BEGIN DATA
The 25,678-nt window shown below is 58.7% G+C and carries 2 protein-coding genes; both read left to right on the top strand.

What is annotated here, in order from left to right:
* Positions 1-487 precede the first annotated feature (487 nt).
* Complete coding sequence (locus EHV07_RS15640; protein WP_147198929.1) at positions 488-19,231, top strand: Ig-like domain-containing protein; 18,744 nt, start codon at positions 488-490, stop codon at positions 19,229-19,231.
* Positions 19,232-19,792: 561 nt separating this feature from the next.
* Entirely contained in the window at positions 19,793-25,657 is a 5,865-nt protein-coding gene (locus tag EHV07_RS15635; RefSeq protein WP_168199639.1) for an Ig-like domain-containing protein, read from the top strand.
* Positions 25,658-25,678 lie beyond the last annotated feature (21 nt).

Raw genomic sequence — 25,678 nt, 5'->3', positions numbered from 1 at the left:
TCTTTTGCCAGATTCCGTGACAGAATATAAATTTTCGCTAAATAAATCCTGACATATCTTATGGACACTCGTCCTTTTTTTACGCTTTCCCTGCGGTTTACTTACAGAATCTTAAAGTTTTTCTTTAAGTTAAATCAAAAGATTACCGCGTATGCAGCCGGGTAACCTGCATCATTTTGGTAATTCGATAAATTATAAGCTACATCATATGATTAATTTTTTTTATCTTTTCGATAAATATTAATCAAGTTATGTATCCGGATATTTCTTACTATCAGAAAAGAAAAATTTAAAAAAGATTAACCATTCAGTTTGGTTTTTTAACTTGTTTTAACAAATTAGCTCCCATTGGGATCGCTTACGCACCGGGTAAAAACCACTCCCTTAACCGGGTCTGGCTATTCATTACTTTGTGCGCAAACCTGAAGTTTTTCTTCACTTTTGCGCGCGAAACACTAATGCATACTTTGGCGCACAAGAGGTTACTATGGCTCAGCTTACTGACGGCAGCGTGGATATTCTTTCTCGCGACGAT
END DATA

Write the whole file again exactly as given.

The 25,678-nt window shown below is 58.7% G+C and carries 2 protein-coding genes; both read left to right on the top strand.

What is annotated here, in order from left to right:
* Positions 1-487 precede the first annotated feature (487 nt).
* Complete coding sequence (locus EHV07_RS15640; protein WP_147198929.1) at positions 488-19,231, top strand: Ig-like domain-containing protein; 18,744 nt, start codon at positions 488-490, stop codon at positions 19,229-19,231.
* Positions 19,232-19,792: 561 nt separating this feature from the next.
* Entirely contained in the window at positions 19,793-25,657 is a 5,865-nt protein-coding gene (locus tag EHV07_RS15635; RefSeq protein WP_168199639.1) for an Ig-like domain-containing protein, read from the top strand.
* Positions 25,658-25,678 lie beyond the last annotated feature (21 nt).

Raw genomic sequence — 25,678 nt, 5'->3', positions numbered from 1 at the left:
TCTTTTGCCAGATTCCGTGACAGAATATAAATTTTCGCTAAATAAATCCTGACATATCTTATGGACACTCGTCCTTTTTTTACGCTTTCCCTGCGGTTTACTTACAGAATCTTAAAGTTTTTCTTTAAGTTAAATCAAAAGATTACCGCGTATGCAGCCGGGTAACCTGCATCATTTTGGTAATTCGATAAATTATAAGCTACATCATATGATTAATTTTTTTTATCTTTTCGATAAATATTAATCAAGTTATGTATCCGGATATTTCTTACTATCAGAAAAGAAAAATTTAAAAAAGATTAACCATTCAGTTTGGTTTTTTAACTTGTTTTAACAAATTAGCTCCCATTGGGATCGCTTACGCACCGGGTAAAAACCACTCCCTTAACCGGGTCTGGCTATTCATTACTTTGTGCGCAAACCTGAAGTTTTTCTTCACTTTTGCGCGCGAAACACTAATGCATACTTTGGCGCACAAGAGGTTACTATGGCTCAGCTTACTGACGGCAGCGTGGATATTCTTTCTCGCGACGAT